Photo: A bluefin tuna eating

Bluefin tunas have streamlined bodies built for speed and endurance. They can even retract their dorsal and pectoral fins into slots to reduce drag.

Photograph by Brian J. Skerry

Map

Map: Bluefin tuna range

Atlantic Bluefin Tuna Range

Fast Facts

Type:
Fish
Diet:
Carnivore
Average life span in the wild:
15 years
Size:
6.5 ft (2 m)
Weight:
550 lbs (250 kg)
Group name:
School
Protection status:
Endangered
Did you know?
In January 2012, a prime, 593-lb (269-kg) bluefin tuna sold in a Japanese fish market for $736,000 (¥56.49 million), a world record.
Size relative to a 6-ft (2-m) man:
Illustration: Bluefin tuna compared with adult man

The Atlantic bluefin tuna is one of the largest, fastest, and most gorgeously colored of all the world’s fishes. Their torpedo-shaped, streamlined bodies are built for speed and endurance. Their coloring—metallic blue on top and shimmering silver-white on the bottom—helps camouflage them from above and below. And their voracious appetite and varied diet pushes their average size to a whopping 6.5 feet (2 meters) in length and 550 pounds (250 kilograms), although much larger specimens are not uncommon.

Unfortunately for the species however, bluefin meat also happens to be regarded as surpassingly delicious, particularly among sashimi eaters, and overfishing throughout their range has driven their numbers to critically low levels.

Atlantic bluefins are warm-blooded, a rare trait among fish, and are comfortable in the cold waters off Newfoundland and Iceland, as well as the tropical waters of the Gulf of Mexico and the Mediterranean Sea, where they go each year to spawn. They are among the most ambitiously migratory of all fish, and some tagged specimens have been tracked swimming from North American to European waters several times a year.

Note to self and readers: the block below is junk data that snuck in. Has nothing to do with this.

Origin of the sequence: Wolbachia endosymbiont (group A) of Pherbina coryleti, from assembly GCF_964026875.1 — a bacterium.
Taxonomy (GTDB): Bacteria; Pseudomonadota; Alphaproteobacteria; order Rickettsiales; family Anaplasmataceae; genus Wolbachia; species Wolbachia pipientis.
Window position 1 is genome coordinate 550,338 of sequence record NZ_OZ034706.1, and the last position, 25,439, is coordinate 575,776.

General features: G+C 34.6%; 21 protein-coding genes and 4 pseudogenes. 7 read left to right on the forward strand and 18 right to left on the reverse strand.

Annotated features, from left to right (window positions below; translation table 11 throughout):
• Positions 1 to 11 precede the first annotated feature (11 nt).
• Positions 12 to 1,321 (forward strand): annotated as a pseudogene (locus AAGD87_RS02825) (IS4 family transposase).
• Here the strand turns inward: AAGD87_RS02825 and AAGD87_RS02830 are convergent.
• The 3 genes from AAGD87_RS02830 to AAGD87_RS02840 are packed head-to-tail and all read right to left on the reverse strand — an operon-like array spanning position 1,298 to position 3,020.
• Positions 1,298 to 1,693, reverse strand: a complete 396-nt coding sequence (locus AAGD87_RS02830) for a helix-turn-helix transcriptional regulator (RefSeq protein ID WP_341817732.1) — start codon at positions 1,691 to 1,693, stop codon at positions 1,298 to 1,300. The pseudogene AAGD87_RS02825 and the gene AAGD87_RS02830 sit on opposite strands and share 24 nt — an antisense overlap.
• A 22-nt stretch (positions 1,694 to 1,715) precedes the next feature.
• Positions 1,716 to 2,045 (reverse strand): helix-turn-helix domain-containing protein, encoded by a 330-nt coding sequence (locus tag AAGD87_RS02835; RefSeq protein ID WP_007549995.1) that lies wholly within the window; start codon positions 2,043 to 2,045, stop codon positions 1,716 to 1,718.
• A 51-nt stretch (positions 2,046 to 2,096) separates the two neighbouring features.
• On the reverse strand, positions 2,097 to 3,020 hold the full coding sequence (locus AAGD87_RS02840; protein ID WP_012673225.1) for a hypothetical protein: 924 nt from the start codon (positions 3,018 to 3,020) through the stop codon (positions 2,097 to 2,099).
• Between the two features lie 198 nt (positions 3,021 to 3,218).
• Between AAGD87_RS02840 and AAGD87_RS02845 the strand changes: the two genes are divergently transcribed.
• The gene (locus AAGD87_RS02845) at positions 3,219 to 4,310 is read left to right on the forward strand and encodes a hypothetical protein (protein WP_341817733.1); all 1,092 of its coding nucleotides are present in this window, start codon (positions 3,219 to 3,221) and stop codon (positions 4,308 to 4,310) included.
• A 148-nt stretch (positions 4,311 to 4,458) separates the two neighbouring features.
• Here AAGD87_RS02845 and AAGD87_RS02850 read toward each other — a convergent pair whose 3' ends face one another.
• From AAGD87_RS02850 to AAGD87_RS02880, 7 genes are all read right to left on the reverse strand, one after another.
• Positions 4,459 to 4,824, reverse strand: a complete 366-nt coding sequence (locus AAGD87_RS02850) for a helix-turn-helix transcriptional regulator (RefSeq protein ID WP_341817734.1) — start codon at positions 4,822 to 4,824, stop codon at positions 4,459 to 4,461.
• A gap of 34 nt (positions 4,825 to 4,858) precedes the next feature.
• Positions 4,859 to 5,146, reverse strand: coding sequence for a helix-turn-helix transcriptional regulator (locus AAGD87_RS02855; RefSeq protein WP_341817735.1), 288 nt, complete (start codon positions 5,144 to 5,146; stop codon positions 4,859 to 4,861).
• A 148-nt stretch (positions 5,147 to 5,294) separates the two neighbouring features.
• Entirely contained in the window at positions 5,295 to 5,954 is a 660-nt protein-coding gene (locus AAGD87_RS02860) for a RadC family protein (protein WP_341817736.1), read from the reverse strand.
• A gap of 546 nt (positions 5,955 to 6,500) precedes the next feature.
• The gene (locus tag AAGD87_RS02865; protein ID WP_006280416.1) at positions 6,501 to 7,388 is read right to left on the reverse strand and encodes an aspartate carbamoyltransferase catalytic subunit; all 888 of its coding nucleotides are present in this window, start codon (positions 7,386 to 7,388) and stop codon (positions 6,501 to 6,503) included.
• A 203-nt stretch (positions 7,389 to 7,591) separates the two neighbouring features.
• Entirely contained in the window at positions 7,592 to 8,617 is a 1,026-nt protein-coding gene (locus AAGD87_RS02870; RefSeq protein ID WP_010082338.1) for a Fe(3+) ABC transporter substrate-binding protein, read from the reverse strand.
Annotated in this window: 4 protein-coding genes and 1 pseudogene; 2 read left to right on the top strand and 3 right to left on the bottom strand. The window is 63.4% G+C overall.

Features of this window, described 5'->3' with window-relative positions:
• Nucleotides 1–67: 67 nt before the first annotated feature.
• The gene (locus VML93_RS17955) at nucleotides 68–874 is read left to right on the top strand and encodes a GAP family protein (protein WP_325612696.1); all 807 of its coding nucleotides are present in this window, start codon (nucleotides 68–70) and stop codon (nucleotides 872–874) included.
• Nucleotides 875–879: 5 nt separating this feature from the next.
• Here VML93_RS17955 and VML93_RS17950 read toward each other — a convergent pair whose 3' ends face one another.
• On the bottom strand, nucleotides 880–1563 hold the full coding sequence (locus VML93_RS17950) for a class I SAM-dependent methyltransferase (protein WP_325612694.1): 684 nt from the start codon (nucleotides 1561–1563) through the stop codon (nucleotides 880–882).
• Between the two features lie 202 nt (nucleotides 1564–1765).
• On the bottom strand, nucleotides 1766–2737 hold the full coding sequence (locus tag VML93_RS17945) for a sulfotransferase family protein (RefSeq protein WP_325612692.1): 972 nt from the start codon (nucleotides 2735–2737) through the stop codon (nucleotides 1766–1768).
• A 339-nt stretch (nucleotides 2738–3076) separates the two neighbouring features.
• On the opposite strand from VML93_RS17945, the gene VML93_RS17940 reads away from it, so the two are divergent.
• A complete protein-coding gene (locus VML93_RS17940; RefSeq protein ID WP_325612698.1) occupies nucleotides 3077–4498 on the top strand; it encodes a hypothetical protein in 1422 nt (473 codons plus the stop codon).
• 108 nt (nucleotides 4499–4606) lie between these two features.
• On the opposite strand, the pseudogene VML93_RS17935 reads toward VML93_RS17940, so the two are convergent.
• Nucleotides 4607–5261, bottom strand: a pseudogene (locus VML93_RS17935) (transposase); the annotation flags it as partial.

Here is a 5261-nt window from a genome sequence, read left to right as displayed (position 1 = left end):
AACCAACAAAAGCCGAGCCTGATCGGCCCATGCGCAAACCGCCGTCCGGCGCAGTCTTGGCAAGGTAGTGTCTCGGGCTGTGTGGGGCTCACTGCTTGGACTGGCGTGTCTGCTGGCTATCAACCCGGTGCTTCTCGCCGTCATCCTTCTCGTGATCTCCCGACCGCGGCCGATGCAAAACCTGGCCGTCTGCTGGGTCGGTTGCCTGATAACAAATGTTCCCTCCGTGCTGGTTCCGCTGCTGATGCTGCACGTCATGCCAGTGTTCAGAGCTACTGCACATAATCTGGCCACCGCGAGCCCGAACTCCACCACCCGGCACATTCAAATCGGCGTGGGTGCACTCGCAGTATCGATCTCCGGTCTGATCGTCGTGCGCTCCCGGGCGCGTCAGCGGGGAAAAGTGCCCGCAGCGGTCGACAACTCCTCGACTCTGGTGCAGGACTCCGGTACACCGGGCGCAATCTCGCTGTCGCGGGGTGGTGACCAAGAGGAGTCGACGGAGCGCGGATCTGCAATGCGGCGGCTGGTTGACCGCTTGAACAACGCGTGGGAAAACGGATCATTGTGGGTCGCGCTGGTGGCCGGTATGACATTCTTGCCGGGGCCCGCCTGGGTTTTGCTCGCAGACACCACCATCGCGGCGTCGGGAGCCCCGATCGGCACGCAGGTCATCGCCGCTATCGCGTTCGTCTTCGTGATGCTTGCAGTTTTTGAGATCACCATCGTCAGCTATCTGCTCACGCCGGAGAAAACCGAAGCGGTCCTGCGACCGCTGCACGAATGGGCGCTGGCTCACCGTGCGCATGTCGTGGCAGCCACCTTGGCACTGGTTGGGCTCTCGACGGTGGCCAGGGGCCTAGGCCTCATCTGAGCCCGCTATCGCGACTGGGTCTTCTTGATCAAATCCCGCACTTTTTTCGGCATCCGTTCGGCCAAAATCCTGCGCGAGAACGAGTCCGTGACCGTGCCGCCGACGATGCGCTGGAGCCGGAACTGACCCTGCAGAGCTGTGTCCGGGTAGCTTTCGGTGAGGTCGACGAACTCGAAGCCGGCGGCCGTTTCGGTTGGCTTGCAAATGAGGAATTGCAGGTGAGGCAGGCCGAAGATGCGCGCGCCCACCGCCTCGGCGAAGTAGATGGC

They are prized among sport fishers for their fight and speed, shooting through the water with their powerful, crescent-shaped tails up to 43 miles (70 kilometers) per hour. They can retract their dorsal and pectoral fins into slots to reduce drag. And some scientists think the series of “finlets” on their tails may even serve to reduce water turbulence.

Bluefins attain their enormous size by gorging themselves almost constantly on smaller fish, crustaceans, squid, and eels. They will also filter-feed on zooplankton and other small organisms and have even been observed eating kelp. The largest tuna ever recorded was an Atlantic bluefin caught off Nova Scotia that weighed 1,496 pounds (679 kilograms).

Bluefin tuna have been eaten by humans for centuries. However, in the 1970s, demand and prices for large bluefins soared worldwide, particularly in Japan, and commercial fishing operations found new ways to find and catch these sleek giants. As a result, bluefin stocks, especially of large, breeding-age fish, have plummeted, and international conservation efforts have led to curbs on commercial takes. Nevertheless, at least one group says illegal fishing in Europe has pushed the Atlantic bluefin populations there to the brink of extinction.

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